Okay, so obviously we don’t mean to try to be a copycat just because someone you like has a million people listening. It’s okay to imitate what you like or see from other podcasters, like the lighting, or the incorporation of a sound bite, but you have to be original if you’re going to succeed. Focus on your content and the message you are trying to convey. No one tells a story like you.

    11. Consider if you want both audio and video
    For us, video and audio just made sense. We wanted video as an extra layer to showcase our personality and to use it for future micro content. But obviously, it’s not necessary for a podcast and it also means additional expenses when it comes to investing in a quality camera, lighting, transcribing services etc.

    12. Control your environment
    This one varies… if your podcast is “Podcasting on the Subway,” then I’m sure you are aware that you have lack of control in that environment. But for the majority of people, finding a place where you can podcast from a quiet spot is key, not only for the listener (who won’t have to decipher what you’re saying), but it might make it easier for you to focus on your topic too, and get into a routine for where and how you want to run future podcast episodes.

    13. Brand your podcast
    Your podcast still needs to be branded like your other brand identity elements in your business. Your name, icon, how you introduce the show, and any other identity elements should be aligning with the brand standards you already have in your business. A podcast is going to consist of more elements than just your voice (this is especially true if you incorporate video), so be prepared to brand it accordingly.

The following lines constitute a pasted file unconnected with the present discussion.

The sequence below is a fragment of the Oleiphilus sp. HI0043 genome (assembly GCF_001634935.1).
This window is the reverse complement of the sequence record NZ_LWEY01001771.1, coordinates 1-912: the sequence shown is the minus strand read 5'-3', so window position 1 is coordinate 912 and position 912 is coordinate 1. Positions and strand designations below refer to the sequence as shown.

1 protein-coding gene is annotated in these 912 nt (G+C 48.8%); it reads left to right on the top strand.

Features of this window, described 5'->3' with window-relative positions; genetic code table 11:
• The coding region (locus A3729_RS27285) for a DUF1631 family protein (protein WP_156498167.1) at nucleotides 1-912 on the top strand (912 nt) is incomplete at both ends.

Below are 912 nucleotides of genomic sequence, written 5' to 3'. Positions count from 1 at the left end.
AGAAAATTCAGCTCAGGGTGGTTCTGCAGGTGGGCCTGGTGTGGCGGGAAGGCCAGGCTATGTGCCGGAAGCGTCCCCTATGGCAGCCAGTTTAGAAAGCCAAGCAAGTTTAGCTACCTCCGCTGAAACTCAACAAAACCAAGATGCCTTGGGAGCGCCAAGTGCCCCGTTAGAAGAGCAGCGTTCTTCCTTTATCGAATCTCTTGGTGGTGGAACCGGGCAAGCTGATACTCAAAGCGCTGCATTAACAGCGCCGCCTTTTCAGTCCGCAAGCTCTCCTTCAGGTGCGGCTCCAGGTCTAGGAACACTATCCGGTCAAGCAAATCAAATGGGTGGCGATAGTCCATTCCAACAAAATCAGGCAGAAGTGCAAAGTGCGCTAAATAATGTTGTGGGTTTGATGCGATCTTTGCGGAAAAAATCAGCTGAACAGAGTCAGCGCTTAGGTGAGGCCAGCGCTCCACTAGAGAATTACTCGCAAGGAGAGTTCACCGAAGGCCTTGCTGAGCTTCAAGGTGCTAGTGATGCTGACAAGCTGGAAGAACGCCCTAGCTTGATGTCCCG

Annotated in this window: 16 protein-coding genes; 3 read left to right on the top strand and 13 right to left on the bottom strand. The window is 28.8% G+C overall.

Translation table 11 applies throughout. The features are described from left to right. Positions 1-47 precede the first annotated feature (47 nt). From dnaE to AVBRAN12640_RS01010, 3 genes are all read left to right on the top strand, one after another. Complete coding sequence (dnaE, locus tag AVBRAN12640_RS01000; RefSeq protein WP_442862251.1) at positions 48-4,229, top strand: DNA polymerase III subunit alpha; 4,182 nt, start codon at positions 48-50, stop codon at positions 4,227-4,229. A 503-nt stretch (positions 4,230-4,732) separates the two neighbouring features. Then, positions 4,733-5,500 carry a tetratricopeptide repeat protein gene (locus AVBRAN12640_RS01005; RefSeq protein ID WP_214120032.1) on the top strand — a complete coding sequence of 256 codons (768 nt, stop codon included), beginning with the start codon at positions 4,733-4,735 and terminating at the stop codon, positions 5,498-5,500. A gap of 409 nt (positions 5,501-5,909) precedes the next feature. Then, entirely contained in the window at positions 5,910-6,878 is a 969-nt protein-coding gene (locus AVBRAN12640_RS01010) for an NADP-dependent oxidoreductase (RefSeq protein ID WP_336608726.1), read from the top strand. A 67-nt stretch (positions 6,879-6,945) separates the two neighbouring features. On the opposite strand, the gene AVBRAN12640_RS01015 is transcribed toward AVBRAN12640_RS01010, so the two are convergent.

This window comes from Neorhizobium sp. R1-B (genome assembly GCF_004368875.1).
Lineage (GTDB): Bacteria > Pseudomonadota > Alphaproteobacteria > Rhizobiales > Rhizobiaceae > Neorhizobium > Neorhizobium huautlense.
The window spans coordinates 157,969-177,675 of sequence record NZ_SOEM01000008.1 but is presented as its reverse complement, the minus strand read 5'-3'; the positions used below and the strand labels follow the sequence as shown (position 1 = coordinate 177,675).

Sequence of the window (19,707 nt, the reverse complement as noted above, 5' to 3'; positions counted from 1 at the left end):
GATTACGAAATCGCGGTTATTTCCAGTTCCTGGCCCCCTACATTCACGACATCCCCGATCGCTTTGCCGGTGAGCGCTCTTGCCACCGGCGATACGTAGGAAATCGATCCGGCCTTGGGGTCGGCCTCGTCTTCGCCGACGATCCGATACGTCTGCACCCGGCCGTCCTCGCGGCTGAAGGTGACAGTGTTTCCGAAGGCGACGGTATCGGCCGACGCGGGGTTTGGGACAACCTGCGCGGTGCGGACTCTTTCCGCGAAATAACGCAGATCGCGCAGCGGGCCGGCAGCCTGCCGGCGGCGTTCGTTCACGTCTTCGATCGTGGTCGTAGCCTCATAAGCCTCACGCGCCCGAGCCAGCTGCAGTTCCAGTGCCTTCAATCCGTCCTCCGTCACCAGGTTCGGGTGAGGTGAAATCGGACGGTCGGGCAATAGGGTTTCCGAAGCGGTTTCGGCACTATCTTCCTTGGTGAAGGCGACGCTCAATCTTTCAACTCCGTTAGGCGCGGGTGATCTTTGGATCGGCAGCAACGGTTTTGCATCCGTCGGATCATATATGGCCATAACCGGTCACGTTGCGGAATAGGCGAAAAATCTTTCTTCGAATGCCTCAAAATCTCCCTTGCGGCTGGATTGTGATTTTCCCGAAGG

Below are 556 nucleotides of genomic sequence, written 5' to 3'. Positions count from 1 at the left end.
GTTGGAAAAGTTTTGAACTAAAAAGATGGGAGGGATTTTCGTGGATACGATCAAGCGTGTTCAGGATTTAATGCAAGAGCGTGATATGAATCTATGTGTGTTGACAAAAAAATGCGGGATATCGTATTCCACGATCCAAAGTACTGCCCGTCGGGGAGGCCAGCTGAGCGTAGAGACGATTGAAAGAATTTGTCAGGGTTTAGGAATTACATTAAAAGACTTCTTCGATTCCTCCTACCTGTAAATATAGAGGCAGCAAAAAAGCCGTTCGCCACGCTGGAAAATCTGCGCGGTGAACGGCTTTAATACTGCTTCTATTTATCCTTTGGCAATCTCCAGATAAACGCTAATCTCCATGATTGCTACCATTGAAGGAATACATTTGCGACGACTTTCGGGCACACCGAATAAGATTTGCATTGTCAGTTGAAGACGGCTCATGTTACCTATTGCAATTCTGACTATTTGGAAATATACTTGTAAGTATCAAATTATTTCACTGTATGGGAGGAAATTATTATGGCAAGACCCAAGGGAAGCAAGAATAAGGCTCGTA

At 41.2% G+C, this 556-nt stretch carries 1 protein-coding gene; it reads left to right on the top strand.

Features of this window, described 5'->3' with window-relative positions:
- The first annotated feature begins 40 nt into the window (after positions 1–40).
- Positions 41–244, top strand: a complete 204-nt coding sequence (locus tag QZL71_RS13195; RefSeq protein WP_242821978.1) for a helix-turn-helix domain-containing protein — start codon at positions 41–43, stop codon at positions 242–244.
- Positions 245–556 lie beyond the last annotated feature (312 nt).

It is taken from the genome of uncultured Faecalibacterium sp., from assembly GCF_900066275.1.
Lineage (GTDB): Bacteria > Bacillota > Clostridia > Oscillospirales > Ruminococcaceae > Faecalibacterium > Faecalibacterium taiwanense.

14. Spread the word to friends and family
    Talk to friends, family, your barista, whoever, and tell them about your podcast. Take your online podcast and share it offline with people who can help spread the word, eventually, you’ll have the ears you want listening.

    15. Just go out and create something—and be patient
    Your podcast will evolve, grow, and your company will too. Your priorities on your podcast next month will probably be different for those for next year. You will find your niche audience—understanding that your podcast can’t be everything for everyone. It can be easy to get caught up in how many people are listening—but even if you only have three people listening, who cares? They just might be the three people you need. Be patient and you will grow.

    Your podcast is a great piece of content that will be out on the internet forever, but the more you do it the more you will get out of the organic process. Embrace the medium and have fun!

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    Topics: Branding, Content Marketing, Podcast, Online Marketing, Brand

    Jeff Ruprecht

    Written by Jeff Ruprecht

    I've always had the urge to scratch that creative "itch." If I have an idea, I check it out. It’s that drive to create something from nothing—starting with an idea and working to make it grow into something that will impact people. I’ve been working in the marketing world for over 22 years now, and every day I feel like I’m doing what I was intended to be doing. Helping people solve their problems in a creative way, caring about what they care about, and seeing that they achieve their goals.